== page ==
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Utilisation and costs of profession care and assistance according to disability of patients with multiple sclerosis in Flanders (Belgium)
  1. RAEBURN B FORBES,
  2. ROBERT J SWINGLER
  1. Dundee Royal Infirmary, Dundee DD1 9ND, UK
  1. Dr Raeburn B Forbes, Dundee Royal Infirmary, Dundee DD1 9ND, UK.

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In their detailed cost of illness study, Cartonet al estimate the total annual costs in their population of 5500 people with multiple sclerosis to be ECU 13 106 000 (£8.7m) for ambulatory care and ECU 26 581 000 (£17.7m) for hospital and institutional care.1

They have adopted a “bottom up” approach which allows costs to be identified for different levels of disability, a distinct advantage from previous “top down” costs of illness studies.2 3

They conclude, as have others,4 that the costs of multiple sclerosis rise with increasing disability and that the information is useful for cost effectiveness studies.

However, to be useful for such studies, the costs would need further description, in particular we would need to know which costs were fixed, and which were semifixed or non-fixed. In our own institution we know that 40% of the cost of a bed-day is fixed and at most 5% of costs are non-fixed. The remaining costs are semifixed—for example, staff salaries (Robert Hudson, Scottish Health Purchasing Information Centre, personal communication January 1998). The important point is that most of the costs in their paper are probably fixed or semifixed, and interventions to reduce disability are unlikely to have a significant impact on these costs as described. Nevertheless, their data do allow the cost implications of interferon-β for secondary progressive multiple sclerosis to be assessed, albeit given some gross assumptions. If we assume that the effect of treatment with interferon-β lb for secondary progressive multiple sclerosis5 is to delay time to a wheelchair by 1 year, we could argue that the cost of disability grade III patients would be postponed for 1 year. Given that the trial data for secondary progressive multiple sclerosis suggest that 12 people require treatment for 30 months to save 1 year of wheelchair use, treating 96 people should produce 8 wheelchair-years avoided. From table 7 the cost for a year in grade II is ECU 122 570 for 24 people (therefore ECU 40 917 for eight people), and the cost for a year in grade III is ECU 298 769 for 22.75 people (ECU 105 061 for eight people). The difference (the marginal cost per grade III year avoided) is ECU 64 144 for eight people (ECU 105 061−ECU 40 917). It costs ECU 3.45m (£2.3m) to treat 96 people with interferon β lb for 30 months, assuming ECU 1200 (£800)/month/patient. The net cost of producing 8 wheelchair free years is ECU 3.38m (£2.25m)(ECU 34 500 000−ECU 64 144) . The cost per wheelchair free year is thus ECU 42 2500 (£28 1000).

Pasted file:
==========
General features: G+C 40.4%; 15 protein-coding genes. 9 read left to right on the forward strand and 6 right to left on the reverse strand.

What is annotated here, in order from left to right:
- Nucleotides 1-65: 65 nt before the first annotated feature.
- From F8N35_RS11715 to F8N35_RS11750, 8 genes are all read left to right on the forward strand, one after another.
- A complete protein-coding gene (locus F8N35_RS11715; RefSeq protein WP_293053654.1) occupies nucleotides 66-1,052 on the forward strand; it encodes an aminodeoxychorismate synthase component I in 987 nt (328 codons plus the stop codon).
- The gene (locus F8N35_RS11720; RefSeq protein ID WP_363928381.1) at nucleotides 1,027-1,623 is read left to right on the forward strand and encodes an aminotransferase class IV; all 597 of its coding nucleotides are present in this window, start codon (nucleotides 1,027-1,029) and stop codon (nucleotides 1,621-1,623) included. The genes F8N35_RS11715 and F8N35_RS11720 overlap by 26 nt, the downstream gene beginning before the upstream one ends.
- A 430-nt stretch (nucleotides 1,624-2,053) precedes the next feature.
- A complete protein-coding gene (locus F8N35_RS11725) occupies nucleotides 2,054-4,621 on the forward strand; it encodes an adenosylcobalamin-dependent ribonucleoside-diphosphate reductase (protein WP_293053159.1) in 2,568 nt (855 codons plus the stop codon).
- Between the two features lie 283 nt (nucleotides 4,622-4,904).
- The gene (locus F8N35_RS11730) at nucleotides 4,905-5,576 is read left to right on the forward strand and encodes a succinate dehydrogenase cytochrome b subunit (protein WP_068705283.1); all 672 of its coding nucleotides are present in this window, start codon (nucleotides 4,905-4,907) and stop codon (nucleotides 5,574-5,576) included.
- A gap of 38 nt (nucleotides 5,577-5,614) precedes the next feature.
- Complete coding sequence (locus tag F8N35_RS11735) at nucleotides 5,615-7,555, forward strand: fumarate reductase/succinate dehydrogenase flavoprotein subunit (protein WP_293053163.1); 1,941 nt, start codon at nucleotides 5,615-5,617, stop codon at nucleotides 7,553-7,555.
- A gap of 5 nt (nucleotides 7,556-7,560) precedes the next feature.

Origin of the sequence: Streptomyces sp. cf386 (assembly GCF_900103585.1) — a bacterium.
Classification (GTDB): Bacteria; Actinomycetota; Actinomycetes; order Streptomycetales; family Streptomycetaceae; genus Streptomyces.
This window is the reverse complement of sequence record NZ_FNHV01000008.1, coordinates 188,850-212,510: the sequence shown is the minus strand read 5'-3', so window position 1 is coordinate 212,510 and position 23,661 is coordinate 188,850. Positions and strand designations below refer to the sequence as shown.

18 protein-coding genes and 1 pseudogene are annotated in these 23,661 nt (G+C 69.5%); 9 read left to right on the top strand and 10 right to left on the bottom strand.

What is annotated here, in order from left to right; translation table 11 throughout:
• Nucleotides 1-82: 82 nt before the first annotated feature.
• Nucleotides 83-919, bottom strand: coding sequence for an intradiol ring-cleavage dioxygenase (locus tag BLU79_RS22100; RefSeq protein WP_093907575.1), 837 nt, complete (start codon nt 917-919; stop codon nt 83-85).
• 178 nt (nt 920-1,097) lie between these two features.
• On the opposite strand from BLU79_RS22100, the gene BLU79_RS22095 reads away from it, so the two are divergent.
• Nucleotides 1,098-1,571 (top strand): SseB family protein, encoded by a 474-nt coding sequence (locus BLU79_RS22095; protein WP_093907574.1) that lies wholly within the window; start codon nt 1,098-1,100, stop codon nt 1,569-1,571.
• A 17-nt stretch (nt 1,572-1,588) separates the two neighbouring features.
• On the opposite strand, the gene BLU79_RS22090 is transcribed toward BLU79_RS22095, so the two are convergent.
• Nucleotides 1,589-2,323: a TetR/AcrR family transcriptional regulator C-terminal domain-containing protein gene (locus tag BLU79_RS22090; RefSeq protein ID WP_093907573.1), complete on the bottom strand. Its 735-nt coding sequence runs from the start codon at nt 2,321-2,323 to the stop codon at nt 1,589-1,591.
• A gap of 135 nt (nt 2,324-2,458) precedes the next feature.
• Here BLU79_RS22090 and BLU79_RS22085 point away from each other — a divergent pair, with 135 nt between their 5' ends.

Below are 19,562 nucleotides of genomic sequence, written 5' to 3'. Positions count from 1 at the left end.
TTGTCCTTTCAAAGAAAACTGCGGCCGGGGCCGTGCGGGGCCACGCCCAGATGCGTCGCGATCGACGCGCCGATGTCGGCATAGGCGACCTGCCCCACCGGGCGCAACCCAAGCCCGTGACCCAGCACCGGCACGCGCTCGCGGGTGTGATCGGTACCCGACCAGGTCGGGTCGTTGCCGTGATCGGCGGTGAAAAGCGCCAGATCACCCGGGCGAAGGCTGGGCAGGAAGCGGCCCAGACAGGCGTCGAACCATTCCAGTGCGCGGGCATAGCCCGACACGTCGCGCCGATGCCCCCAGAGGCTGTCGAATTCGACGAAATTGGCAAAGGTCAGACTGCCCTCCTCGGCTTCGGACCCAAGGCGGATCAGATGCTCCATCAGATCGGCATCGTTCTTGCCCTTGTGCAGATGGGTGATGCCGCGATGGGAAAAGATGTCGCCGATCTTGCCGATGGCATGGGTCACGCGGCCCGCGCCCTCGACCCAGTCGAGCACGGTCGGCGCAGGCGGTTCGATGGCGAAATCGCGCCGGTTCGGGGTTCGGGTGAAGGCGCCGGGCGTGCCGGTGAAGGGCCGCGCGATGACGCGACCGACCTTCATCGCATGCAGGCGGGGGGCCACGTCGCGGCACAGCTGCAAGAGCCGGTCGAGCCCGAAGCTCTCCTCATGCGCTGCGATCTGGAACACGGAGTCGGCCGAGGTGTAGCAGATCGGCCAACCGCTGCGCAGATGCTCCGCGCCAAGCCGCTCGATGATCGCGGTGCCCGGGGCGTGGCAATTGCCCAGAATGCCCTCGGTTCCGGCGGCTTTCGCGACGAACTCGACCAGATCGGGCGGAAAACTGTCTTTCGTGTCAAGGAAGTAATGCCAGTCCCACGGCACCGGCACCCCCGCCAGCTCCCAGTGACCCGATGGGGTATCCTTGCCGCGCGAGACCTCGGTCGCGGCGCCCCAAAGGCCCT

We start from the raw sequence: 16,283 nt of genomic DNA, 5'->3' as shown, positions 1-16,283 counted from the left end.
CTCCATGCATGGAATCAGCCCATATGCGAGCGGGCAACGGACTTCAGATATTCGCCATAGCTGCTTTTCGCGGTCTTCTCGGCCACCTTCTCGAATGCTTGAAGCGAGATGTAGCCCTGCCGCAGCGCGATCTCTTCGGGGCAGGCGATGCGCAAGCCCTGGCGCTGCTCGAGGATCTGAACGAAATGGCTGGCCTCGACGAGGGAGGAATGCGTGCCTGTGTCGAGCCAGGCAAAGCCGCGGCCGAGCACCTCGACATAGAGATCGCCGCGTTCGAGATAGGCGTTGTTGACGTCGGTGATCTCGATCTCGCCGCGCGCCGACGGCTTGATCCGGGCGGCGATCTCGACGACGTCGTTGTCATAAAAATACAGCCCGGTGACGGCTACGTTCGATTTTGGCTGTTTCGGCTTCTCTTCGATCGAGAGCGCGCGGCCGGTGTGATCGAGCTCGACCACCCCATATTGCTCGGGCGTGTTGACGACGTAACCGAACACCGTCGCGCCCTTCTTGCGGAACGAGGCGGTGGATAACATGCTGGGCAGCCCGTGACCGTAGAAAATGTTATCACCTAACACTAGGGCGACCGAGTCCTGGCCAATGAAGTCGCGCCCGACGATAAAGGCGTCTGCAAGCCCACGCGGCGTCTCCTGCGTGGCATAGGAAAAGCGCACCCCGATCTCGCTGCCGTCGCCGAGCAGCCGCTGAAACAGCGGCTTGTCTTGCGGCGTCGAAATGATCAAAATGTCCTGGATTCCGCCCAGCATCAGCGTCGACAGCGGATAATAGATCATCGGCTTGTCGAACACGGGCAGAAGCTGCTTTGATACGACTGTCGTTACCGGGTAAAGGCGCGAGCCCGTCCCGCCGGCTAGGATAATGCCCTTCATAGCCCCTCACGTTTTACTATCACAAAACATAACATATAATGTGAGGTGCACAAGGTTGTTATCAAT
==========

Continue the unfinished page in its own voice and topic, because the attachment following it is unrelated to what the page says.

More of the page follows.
It is interesting that to offset the costs of disability entirely a drug of similar effect to interferon β lb in secondary progressive multiple sclerosis would need to cost ECU 64 144 for 30 months of treatment for 96 people—that is, ECU 22.27 (£14.83)/ patient/month— assuming that all costs as described are in fact avoided.

The study by Carton et al has limited value as a stand alone exercise. However, further exploration of the data, as above, leads to the conclusion that disability is expensive to treat, although it is clear that if neurologists are going to prevent disability it will have a price, and it would be naive to suggest that a drug with such an effect will pay for itself.

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